Snapchat may be known as the "naughty app" that allows users to send picture messages which disappear after a few seconds, but the company now hopes to rival the likes of WhatsApp and Facebook Messenger.
On Thursday, the Snapchat team announced that their latest update would allow users to message each other and conduct live video calls.
The move suggests Snapchat is moving beyond its early life as a picture-sending app useful for sending risqué shots that would vanish in a moment.
"We felt that Snapchat was missing an important part of conversation: presence," Snapchat said in a blog post called "Putting the chat into Snapchat."
"There's nothing like knowing you have the full attention of your friend while you're chatting,"
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By swiping right on a friend's name in their inbox, users of Snapchat will be able to start chatting online. The messages will disappear once the conversation ends – although users can get around this by taking a screenshot, as with pictures.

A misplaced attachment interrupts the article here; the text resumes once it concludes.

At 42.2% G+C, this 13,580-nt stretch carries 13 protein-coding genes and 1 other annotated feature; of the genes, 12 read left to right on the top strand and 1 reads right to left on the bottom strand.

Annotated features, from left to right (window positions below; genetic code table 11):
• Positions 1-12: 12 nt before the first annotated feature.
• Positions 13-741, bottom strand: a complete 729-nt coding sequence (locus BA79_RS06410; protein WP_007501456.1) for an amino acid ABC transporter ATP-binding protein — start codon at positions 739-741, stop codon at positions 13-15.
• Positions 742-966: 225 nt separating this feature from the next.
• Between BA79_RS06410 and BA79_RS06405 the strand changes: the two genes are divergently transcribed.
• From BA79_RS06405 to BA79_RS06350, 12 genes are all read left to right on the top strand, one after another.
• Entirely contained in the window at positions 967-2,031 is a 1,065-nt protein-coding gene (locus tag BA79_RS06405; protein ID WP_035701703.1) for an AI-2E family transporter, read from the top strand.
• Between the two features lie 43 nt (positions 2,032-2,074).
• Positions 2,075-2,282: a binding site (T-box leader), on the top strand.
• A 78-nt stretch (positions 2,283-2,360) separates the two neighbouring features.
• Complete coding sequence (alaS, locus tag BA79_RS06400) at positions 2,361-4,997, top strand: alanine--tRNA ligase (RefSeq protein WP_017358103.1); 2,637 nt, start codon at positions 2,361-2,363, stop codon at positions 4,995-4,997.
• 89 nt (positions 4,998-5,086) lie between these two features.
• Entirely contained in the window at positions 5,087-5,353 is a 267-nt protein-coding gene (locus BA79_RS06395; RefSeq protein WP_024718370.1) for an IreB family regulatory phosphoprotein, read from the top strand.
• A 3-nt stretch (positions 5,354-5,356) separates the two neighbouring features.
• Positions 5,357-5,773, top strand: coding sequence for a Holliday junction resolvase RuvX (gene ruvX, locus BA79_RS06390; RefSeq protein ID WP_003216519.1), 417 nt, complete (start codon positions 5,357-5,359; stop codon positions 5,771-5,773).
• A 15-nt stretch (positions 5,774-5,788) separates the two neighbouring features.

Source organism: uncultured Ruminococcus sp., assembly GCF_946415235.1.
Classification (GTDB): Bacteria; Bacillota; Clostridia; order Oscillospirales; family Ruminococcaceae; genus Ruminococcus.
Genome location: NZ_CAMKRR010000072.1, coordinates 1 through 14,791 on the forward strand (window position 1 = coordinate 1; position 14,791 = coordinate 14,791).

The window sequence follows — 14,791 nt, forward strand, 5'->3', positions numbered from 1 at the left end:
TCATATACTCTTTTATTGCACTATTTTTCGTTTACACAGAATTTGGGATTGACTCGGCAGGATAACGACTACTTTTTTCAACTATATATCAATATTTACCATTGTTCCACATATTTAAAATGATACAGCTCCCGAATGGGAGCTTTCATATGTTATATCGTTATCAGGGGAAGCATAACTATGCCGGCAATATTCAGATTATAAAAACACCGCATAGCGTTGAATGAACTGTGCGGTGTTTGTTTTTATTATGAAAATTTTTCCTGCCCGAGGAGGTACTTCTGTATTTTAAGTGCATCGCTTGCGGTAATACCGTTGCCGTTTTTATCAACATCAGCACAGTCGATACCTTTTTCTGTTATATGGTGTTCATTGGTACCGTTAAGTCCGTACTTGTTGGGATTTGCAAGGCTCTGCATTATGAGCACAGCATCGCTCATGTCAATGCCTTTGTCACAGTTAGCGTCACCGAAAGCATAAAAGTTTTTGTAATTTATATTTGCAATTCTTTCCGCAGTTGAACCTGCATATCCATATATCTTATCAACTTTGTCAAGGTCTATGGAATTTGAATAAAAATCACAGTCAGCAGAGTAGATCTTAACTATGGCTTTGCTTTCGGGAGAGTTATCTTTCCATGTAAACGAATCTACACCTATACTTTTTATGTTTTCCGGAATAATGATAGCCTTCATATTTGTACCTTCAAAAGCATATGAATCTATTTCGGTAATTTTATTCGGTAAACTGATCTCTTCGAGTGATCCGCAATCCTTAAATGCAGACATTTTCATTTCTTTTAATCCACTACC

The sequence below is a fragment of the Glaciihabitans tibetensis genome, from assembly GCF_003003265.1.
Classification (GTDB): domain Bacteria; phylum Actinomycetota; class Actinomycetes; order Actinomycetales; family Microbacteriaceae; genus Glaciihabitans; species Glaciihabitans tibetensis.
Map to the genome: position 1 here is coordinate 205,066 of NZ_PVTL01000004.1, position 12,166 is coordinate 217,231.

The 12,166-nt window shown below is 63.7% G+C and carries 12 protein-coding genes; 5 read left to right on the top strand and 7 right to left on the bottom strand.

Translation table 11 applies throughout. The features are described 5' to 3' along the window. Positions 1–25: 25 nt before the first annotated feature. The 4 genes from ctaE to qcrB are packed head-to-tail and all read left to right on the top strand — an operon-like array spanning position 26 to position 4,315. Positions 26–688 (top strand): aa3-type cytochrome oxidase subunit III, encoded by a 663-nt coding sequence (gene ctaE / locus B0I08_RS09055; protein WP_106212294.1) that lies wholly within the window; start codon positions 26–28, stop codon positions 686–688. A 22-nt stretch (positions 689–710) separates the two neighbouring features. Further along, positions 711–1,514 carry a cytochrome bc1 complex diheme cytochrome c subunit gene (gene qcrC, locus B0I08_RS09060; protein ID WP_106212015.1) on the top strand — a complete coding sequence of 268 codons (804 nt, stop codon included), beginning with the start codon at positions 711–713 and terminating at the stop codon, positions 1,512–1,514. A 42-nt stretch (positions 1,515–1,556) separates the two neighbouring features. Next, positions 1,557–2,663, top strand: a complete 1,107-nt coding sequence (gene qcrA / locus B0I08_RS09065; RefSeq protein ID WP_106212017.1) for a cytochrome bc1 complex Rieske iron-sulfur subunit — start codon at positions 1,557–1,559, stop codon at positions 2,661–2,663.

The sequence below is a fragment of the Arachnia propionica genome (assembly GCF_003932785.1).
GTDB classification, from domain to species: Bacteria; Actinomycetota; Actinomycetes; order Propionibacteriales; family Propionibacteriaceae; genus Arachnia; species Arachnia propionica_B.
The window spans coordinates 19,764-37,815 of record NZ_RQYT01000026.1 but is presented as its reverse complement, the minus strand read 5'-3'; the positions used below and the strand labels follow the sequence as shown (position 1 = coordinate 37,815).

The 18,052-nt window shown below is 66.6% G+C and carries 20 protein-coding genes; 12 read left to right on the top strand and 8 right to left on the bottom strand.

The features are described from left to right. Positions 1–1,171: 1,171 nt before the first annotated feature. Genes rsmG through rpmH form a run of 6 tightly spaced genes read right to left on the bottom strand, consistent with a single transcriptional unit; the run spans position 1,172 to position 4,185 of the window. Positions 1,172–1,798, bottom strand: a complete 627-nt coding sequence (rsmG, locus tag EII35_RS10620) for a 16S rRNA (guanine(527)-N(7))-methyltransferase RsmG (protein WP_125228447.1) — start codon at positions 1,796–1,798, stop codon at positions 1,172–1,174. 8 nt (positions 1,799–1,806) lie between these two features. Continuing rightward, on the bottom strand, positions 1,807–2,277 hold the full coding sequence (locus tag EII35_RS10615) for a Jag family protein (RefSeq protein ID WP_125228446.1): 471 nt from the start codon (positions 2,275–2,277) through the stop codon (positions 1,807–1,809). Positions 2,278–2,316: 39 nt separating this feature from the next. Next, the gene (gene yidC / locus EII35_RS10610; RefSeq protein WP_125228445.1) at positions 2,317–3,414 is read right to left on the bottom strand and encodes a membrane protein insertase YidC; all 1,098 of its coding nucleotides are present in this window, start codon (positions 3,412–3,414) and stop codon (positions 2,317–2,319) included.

Snapchat users will now also be able to share live video and chat face-to-face with the app, in a similar way to Apple's Facetime.
Snapchat last updated its app in October with its launch of Snapchat Stories, which let users save a series of pictures over the course of 24 hours in order to create a "narrative" of their day.
Snapchat's move into the messaging space follows Facebook's $16 billion acquisition of WhatsApp, and illustrates the growing popularity of instant messaging versus texting.
Snapchat actually rejected a $3 billion all-cash acquisition offer from Facebook in November. Evan Spiegel, Snapchat's 23-year-old co-founder and CEO said he planned to hold out for an acquisition deal until at least 2014, when Snapchat might have an even bigger valuation.
Commenting on Snapchat's latest move, Anthony Mullen, an analyst at Forrester Research, said the app was best for users with unimportant or contentious content.
"The real DNA of the company is the ephemeral nature of the messaging," he told CNBC via email, adding that this would continue to define Snapchat's users.
"For sharing and saving baby photos and chats with a family group, WhatsApp is unbeatable," Mullen said. "While Snapchat's goldfish memory makes users more comfortable in having a fruity conversations with their partners or managing a shopping list."